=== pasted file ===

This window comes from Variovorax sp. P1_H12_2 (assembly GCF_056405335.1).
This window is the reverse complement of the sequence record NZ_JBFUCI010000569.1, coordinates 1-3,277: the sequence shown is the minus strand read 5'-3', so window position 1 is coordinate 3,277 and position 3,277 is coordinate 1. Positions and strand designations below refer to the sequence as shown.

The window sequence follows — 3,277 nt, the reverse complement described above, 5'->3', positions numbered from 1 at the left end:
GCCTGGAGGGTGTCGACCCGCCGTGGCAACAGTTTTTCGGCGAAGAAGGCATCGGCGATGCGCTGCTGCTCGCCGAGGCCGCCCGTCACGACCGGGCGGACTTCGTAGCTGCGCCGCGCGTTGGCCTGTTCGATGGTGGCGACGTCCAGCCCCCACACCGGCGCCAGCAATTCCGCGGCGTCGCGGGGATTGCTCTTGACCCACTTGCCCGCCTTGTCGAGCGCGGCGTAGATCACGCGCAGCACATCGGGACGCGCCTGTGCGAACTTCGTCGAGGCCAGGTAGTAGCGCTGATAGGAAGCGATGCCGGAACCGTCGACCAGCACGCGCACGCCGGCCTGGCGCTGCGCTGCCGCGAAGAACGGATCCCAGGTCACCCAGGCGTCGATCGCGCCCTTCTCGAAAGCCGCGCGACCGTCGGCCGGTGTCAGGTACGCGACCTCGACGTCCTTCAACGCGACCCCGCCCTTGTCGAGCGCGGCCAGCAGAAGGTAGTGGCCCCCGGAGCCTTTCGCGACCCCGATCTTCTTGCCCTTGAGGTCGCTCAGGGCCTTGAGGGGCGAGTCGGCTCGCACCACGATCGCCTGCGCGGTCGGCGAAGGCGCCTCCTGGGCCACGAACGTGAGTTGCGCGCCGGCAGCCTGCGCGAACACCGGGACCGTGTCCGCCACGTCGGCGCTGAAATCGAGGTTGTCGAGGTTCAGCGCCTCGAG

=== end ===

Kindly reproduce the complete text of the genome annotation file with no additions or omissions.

This window comes from Variovorax sp. P1_H12_2 (assembly GCF_056405335.1).
This window is the reverse complement of the sequence record NZ_JBFUCI010000569.1, coordinates 1-3,277: the sequence shown is the minus strand read 5'-3', so window position 1 is coordinate 3,277 and position 3,277 is coordinate 1. Positions and strand designations below refer to the sequence as shown.

The window sequence follows — 3,277 nt, the reverse complement described above, 5'->3', positions numbered from 1 at the left end:
GCCTGGAGGGTGTCGACCCGCCGTGGCAACAGTTTTTCGGCGAAGAAGGCATCGGCGATGCGCTGCTGCTCGCCGAGGCCGCCCGTCACGACCGGGCGGACTTCGTAGCTGCGCCGCGCGTTGGCCTGTTCGATGGTGGCGACGTCCAGCCCCCACACCGGCGCCAGCAATTCCGCGGCGTCGCGGGGATTGCTCTTGACCCACTTGCCCGCCTTGTCGAGCGCGGCGTAGATCACGCGCAGCACATCGGGACGCGCCTGTGCGAACTTCGTCGAGGCCAGGTAGTAGCGCTGATAGGAAGCGATGCCGGAACCGTCGACCAGCACGCGCACGCCGGCCTGGCGCTGCGCTGCCGCGAAGAACGGATCCCAGGTCACCCAGGCGTCGATCGCGCCCTTCTCGAAAGCCGCGCGACCGTCGGCCGGTGTCAGGTACGCGACCTCGACGTCCTTCAACGCGACCCCGCCCTTGTCGAGCGCGGCCAGCAGAAGGTAGTGGCCCCCGGAGCCTTTCGCGACCCCGATCTTCTTGCCCTTGAGGTCGCTCAGGGCCTTGAGGGGCGAGTCGGCTCGCACCACGATCGCCTGCGCGGTCGGCGAAGGCGCCTCCTGGGCCACGAACGTGAGTTGCGCGCCGGCAGCCTGCGCGAACACCGGGACCGTGTCCGCCACGTCGGCGCTGAAATCGAGGTTGTCGAGGTTCAGCGCCTCGAG